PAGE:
Honors U.S. Government
The Pursuit of Happiness
The pursuit of happiness is incomplete without justice and equality. If the pursuit is indeed an inalienable right, then all people should be able to experience the vital components of justice and equality on an individual, communal, and societal level.
Happiness without justice or equality is no happiness. A man can have no joy if he is never vindicated when wronged, or treated in the same way as his fellow human beings. If two men enter a party, and one is treated with deference and cordiality, while the other is regarded as a lowly servant, the latter man will certainly feel the difference. The sting of partiality will impede his happiness. Justice on the individual plane is the right to an even playing field. If one has a physical handicap, their just due would be to be able to navigate the world via handicap accessible modes of travel or attend schools which cater to their specific disability. Without such accommodations to make up for their disadvantages, such a persons path to happiness is full of obstacles. This definition of justice aligns with St. Thomas Aquinas’ philosophies, particularly those espoused in his Summa Theologica. He says that “justice is the same as rectitude”, though on the individual level justice is a concern between few people, or a “mutual dealing between two persons” (Aquinas Article 1 pg. 1, pg. 8). However, equality takes on a more Rawlsian definition. Individual equality is the equanimity that should exist between every man. Philosopher John Rawls, in his essay “Justice as Fairness”, holds that equality and justice are one in the same, and therefore equality “is about assuring the protection of equal access to liberties, rights, and opportunities…” (Rawls 1). One of Rawls biggest points is that every person should have an equal opportunity to become unequal; that is, “inequalities are acceptable if every person in society has a reasonable chance of obtaining the positions that lead to the inequalities” (Rawls 5). Justice combined with equality means that not only is every individual starting from the same position for the race, but each person has been provided with whatever is necessary to make each runner equal as competitors.
On the communal level, the same definitions apply, but are expanded to encompass a larger group of people. Justice for a community would be compensation for the areas in which it lacks. If one community suffers from under-representation in general society, it is the duty of justice to bring about better, if not equal, representation to ensure this groups happiness. Aquinas defines this type of justice as “distributive justice”, which “distributes common goods proportionately” (Aquinas Article 1 pg. 8). What community of people, on seeing that they are under-served or live life disproportionately worse than another, can be truly happy? It is up to justice to address their imbalance and tip the scales back to equity. In terms of equality groups of people are as deserving of equal protection of freedoms, rights, and opportunities as an individual is. As a community is made up of individuals, this is inherently true. Communities themselves and those living within them must receive a “fair distribution of each of the capacities needed ‘to be normal and fully cooperating members of society…’” (Rawls 3, 4). There are many marginalized groups in society, and for them to escape from oppression, they must be given their due justice and treated with equality.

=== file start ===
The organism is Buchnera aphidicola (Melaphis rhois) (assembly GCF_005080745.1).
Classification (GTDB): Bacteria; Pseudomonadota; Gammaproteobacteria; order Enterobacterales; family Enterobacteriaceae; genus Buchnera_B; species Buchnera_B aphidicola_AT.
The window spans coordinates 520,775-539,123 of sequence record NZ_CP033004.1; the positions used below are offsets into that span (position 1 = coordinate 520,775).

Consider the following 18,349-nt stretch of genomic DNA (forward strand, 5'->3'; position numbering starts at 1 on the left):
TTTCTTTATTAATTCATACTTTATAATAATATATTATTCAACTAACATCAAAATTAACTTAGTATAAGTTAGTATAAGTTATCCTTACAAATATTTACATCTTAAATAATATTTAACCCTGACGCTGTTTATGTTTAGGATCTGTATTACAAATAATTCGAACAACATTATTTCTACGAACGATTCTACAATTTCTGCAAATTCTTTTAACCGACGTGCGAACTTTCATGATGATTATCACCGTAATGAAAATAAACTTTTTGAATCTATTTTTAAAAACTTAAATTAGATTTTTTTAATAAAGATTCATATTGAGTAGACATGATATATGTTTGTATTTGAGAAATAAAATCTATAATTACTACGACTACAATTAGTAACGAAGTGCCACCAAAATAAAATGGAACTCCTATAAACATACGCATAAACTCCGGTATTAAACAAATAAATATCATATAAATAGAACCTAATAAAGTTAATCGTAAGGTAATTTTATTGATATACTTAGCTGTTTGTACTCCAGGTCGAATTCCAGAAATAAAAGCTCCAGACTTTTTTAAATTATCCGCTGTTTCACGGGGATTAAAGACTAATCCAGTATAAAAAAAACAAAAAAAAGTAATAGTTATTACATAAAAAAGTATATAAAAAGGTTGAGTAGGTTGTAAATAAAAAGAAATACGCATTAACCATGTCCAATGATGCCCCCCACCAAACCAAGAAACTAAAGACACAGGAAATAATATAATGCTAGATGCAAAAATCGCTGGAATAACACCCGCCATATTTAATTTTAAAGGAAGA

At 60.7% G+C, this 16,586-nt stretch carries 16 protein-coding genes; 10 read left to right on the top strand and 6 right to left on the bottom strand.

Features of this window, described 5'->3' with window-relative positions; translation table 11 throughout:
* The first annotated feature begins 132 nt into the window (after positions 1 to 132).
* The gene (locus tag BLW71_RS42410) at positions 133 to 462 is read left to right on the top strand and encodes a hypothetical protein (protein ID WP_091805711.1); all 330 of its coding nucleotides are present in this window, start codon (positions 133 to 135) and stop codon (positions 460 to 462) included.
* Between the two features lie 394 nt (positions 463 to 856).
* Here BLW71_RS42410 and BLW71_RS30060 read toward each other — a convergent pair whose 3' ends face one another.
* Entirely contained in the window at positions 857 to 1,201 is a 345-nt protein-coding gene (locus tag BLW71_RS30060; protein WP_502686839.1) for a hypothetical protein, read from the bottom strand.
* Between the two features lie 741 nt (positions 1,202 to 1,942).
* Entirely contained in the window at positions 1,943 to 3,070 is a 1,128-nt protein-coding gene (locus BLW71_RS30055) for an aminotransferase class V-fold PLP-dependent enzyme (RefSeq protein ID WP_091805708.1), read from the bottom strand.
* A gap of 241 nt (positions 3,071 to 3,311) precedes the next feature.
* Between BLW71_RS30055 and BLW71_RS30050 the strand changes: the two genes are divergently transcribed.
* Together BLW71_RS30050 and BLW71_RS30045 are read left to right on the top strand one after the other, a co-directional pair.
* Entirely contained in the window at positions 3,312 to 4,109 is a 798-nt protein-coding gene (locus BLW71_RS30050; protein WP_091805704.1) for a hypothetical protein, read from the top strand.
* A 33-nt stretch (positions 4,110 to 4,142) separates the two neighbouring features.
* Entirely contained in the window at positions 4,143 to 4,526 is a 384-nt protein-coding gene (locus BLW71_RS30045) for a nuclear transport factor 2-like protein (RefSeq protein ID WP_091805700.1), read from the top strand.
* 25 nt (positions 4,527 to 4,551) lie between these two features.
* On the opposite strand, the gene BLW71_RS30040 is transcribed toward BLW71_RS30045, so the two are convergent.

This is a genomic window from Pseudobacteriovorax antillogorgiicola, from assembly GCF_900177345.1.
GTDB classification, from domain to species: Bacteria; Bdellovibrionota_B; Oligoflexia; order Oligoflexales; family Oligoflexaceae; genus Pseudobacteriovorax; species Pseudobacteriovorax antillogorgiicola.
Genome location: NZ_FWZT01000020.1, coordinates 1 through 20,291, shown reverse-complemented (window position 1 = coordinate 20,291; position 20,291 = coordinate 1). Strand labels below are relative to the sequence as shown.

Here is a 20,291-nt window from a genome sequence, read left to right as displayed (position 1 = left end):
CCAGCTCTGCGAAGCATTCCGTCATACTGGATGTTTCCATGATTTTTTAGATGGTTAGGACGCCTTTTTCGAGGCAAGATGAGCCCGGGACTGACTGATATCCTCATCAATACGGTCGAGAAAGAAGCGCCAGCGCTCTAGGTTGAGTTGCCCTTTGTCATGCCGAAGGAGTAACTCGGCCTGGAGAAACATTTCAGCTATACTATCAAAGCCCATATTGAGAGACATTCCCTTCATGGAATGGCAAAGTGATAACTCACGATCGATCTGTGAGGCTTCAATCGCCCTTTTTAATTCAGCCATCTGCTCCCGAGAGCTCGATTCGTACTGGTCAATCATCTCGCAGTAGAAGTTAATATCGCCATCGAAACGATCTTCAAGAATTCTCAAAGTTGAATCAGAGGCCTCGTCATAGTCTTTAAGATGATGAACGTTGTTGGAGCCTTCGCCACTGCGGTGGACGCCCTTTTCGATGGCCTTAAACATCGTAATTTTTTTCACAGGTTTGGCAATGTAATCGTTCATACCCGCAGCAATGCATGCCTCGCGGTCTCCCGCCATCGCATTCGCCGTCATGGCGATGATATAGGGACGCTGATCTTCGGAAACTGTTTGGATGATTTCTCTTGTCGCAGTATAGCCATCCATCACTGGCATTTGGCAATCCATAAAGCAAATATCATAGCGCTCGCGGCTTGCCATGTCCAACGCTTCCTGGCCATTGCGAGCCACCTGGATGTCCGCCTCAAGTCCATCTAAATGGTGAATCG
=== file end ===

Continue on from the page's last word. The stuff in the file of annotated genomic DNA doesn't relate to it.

Society is a much larger scale on which to measure justice and equality. Societies are typically made up of millions of people within a territory, country or continent. Justice in society means that all people within it, and every society on the world stage, receive their fair redress for whatever ways in which they are unequal. The need for justice as part of the pursuit of happiness is exemplified in the times one may see the jealousy and hurt in a child’s eyes when their sibling receives a better present. If the child’s parents are supposed to love both children the same, why did one receive a gift which far out-shined the others? Such a situation is an injustice, and the child would be unhappy about it until it was made up for. Justice in a society means that every person receives their due “common goods” from every other society (Aquinas Article 1 pg. 8). By the same token, equality means that every society should view and treat all other societies equally. Rawls advocates for equality within the “basic structures of society,” and “institutions and associations,” so that this principle can come into practice (Rawls 2). Most importantly, since individuals make up the whole of society, it is important to ensure justice and equality on every level of human life as a guarantee for the pursuit of happiness.
The pursuit of happiness is empty without both justice and equality. One or the other will not suffice. For the pursuit to truly be an inalienable right, a person's rights must be guaranteed in every aspect of life through justice and equality. Without these two pillars, the dream of happiness collapses.